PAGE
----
Canadian executives are growing more worried about the uncertain global backdrop and sputtering U.S. rebound, but not enough to cut jobs or stop taking steps to bolster their competitiveness over the long haul.
The Bank of Canada’s Business Outlook Survey for the third quarter, released Monday, found that the companies being counted on to power the recovery forward are less optimistic about sales prospects than earlier this year, and fewer face capacity pressures or plan to raise prices. On the question about future sales, the “balance of opinion” – the gap between those anticipating faster sales growth in the next year versus those forecasting a slowdown – was the lowest since 2009.
Still, the survey found that while hiring expectations have dipped from a record high, companies across the country and in most sectors of the economy still plan to add staff over the next year.
And while some companies are scaling back their investment and capital spending plans – with a few saying they may be forced to delay projects – 41 per cent of firms said they still plan to spend more on new machinery and equipment than they did in the past year.
That’s a sign companies are embracing the message of policy makers who have argued that, regardless of the slowdown in demand from regions like the U.S. and Europe, they must move aggressively and creatively to crack new markets in the developing world, and to maintain existing customers amid fierce competition from new rivals.
“Weaker expectations for U.S. growth and a more uncertain global outlook weigh on business sentiment,” said the survey of about 100 executives, conducted between Aug. 22 and Sept. 22. “Amid concerns about the level of demand, many firms forecasting an increase in sales growth over the next 12 months reported that they expect to achieve this by introducing new products or by adopting strategies to increase market share.”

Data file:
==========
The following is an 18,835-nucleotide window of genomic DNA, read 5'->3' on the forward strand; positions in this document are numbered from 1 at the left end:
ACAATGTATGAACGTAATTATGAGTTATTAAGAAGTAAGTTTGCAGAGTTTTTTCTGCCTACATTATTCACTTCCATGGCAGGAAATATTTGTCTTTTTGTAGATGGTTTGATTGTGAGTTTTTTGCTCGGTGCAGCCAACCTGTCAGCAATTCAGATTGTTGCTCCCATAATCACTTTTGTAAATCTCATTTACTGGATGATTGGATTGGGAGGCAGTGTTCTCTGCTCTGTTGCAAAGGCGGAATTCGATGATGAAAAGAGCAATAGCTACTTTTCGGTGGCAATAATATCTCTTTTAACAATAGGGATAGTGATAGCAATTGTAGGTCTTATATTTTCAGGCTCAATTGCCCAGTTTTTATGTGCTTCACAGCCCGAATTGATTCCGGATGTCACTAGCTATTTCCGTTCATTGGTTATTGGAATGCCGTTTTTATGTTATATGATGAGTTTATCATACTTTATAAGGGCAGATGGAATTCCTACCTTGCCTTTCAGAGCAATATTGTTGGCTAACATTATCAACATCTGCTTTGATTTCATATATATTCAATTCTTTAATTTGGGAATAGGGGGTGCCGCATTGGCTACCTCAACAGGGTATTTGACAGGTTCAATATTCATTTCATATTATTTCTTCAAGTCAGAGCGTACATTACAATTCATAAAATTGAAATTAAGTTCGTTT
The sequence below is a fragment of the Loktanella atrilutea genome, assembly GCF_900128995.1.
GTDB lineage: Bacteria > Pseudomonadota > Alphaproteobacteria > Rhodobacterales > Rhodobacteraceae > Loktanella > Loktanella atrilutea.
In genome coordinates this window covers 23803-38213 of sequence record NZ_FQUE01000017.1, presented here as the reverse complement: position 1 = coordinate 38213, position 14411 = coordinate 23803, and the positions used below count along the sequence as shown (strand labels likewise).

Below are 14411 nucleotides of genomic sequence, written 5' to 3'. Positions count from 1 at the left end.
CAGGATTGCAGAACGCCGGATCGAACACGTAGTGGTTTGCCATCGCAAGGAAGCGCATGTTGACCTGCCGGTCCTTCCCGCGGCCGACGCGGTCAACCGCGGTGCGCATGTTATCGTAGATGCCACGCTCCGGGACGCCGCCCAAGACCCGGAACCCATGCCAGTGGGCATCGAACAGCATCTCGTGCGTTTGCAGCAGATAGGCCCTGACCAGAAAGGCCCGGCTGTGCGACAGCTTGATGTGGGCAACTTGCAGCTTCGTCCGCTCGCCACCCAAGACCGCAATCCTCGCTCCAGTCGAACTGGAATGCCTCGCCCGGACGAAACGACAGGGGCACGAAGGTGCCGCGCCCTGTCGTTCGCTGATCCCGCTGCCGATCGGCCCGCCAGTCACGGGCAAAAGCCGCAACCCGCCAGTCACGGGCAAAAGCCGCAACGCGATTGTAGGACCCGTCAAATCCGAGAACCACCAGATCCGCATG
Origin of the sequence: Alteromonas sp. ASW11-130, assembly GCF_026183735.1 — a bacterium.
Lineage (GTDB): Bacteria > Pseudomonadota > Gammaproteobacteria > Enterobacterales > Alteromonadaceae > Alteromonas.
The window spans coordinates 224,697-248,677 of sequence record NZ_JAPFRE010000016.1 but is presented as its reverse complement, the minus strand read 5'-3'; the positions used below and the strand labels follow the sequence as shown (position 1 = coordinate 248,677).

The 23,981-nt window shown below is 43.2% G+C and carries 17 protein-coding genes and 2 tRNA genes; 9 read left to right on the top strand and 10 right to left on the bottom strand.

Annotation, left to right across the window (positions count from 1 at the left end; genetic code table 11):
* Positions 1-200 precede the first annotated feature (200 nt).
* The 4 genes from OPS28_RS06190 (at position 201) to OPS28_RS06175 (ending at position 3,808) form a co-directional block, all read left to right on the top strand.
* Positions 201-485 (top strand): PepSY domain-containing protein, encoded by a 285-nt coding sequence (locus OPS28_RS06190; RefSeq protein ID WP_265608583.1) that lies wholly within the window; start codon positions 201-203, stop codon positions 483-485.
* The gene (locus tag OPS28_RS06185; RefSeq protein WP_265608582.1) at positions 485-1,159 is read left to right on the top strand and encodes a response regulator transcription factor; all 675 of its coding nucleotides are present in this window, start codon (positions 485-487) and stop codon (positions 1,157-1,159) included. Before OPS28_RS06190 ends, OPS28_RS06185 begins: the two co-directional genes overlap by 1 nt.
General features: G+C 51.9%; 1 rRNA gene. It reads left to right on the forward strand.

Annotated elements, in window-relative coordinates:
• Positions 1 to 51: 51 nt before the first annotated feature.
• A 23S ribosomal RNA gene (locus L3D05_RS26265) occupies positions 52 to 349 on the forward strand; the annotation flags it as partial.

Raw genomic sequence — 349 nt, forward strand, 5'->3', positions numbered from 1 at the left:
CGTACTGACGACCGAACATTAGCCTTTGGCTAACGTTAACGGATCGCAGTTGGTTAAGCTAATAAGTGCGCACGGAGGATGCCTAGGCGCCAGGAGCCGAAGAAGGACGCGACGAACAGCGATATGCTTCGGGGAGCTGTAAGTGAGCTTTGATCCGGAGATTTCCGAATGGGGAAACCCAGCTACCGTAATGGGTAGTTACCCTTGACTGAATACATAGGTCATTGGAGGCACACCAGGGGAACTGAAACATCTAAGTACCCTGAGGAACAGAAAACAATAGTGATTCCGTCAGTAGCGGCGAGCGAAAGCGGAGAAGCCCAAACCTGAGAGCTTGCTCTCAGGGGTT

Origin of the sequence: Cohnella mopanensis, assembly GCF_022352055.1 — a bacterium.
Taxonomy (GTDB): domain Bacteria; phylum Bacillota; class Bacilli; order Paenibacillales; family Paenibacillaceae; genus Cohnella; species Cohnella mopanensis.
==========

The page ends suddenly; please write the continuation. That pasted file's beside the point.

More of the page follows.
Gerry Remers, president and chief operating officer at Kitchener, Ont.-based Christie Digital Systems, said his company had a booming first half of 2011, as cinemas around the world switched to the high-end digital projectors that it designs and makes.
But as with the recovery, the challenge for the company, which exports about 90 per cent of its Canadian production, is to maintain momentum.
The company plans to hire only cautiously over the next year, Mr. Remers said in an interview, increasing its head count by maybe between 5 and 8 per cent. At the same time, he said, it is forging ahead with efforts to push into emerging markets to make up for declining sales in Europe.
“We’ve started focusing a lot more on the developing economies,” he said. “When we can’t count on Europe to solidify the sales gains we’ve made, we need to look at India, Indonesia, Russia, Brazil to offset some of that.”
The business survey comes a week before Bank of Canada Governor Mark Carney’s next interest rate decision, on Oct. 25, at which he is expected to keep borrowing costs on hold at 1 per cent. The next day, he will release a quarterly forecast that almost certainly will downgrade the central bank’s economic forecasts for the U.S. and Europe.
The survey found 43 per cent of companies would have some or significant trouble meeting a surprise jump in demand, down from 51 per cent in the previous survey – a drop that suggests less pressure to increase wages. Also, executives planned to raise their prices more slowly over the next year. and their own inflation expectations have dropped.
Those findings show Mr. Carney has been right to leave rates alone even in the face of hotter-than-expected, energy-fuelled inflation readings over the summer months, economists said.
“A lot of the rise in inflation has had to do with temporary factors, and we see in today’s report that business inflation expectations are already on the way down,” said Krishen Rangasamy, a senior economist with National Bank Financial. “They feel that they can’t keep raising prices because of the new global economic picture, which isn’t as pretty as in the summer.”’